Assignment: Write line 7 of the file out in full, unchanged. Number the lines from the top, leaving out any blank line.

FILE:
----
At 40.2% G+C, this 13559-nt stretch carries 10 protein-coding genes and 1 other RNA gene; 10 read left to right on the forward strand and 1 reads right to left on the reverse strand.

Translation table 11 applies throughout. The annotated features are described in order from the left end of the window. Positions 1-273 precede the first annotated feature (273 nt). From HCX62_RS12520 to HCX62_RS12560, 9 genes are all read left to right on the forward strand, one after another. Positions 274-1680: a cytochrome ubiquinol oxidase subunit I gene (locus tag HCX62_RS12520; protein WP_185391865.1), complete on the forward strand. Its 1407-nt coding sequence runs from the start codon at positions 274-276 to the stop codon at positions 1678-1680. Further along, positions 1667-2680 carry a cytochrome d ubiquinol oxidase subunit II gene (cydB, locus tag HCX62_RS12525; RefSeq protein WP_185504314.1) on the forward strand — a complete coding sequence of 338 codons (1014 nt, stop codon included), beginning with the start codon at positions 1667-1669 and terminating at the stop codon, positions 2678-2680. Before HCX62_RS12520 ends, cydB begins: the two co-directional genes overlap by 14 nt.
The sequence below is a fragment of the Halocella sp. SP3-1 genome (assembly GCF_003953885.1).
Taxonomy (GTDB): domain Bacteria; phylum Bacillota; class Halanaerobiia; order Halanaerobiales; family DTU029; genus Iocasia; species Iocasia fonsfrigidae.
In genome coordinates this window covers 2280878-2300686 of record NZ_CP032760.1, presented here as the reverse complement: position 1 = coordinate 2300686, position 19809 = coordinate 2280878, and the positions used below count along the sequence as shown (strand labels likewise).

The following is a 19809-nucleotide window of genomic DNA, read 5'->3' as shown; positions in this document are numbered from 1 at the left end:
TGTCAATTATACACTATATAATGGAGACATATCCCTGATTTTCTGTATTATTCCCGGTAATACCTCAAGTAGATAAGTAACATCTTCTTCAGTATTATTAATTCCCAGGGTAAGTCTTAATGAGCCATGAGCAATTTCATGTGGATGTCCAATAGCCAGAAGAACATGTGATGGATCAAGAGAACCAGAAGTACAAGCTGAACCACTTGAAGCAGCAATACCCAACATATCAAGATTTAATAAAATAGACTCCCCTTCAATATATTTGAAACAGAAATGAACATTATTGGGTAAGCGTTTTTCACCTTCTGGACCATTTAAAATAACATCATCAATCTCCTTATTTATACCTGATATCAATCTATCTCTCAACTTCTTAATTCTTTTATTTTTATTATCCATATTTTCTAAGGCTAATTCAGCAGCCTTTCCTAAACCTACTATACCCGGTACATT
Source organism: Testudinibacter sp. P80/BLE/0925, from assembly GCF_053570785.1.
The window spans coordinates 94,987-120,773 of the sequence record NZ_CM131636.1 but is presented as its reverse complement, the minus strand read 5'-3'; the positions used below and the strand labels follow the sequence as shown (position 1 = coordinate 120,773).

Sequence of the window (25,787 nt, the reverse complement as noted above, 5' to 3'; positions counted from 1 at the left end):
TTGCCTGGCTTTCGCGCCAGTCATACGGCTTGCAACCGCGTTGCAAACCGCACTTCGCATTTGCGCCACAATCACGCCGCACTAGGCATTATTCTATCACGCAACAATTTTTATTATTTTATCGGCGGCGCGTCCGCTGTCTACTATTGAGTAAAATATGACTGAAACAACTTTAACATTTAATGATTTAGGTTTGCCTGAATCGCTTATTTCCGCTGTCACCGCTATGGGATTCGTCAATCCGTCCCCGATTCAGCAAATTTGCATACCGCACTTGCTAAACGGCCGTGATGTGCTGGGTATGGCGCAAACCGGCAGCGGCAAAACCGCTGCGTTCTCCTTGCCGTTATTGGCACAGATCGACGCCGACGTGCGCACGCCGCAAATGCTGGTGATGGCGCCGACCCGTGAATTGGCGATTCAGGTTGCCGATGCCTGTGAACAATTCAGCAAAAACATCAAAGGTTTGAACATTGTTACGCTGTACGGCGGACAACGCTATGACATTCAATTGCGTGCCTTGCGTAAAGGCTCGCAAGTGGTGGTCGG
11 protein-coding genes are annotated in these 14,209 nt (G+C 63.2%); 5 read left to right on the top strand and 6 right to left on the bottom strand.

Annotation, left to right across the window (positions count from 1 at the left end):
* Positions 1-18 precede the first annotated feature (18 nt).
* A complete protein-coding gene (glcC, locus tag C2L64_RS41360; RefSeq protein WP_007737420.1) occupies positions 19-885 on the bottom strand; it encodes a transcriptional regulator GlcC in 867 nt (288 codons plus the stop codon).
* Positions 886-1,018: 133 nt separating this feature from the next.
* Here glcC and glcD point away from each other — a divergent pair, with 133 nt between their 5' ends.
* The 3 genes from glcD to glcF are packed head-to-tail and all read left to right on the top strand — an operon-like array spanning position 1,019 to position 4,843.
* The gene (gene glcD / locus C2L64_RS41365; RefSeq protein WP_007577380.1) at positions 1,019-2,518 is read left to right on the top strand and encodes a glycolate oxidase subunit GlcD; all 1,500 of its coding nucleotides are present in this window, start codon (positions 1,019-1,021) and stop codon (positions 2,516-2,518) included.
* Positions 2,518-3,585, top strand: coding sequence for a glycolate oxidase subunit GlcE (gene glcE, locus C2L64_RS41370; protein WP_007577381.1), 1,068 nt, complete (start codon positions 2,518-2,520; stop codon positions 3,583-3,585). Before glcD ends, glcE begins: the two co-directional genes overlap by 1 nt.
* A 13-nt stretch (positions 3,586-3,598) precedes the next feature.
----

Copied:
TGTCAATTATACACTATATAATGGAGACATATCCCTGATTTTCTGTATTATTCCCGGTAATACCTCAAGTAGATAAGTAACATCTTCTTCAGTATTATTAATTCCCAGGGTAAGTCTTAATGAGCCATGAGCAATTTCATGTGGATGTCCAATAGCCAGAAGAACATGTGATGGATCAAGAGAACCAGAAGTACAAGCTGAACCACTTGAAGCAGCAATACCCAACATATCAAGATTTAATAAAATAGACTCCCCTTCAATATATTTGAAACAGAAATGAACATTATTGGGTAAGCGTTTTTCACCTTCTGGACCATTTAAAATAACATCATCAATCTCCTTATTTATACCTGATATCAATCTATCTCTCAACTTCTTAATTCTTTTATTTTTATTATCCATATTTTCTAAGGCTAATTCAGCAGCCTTTCCTAAACCTACTATACCCGGTACATT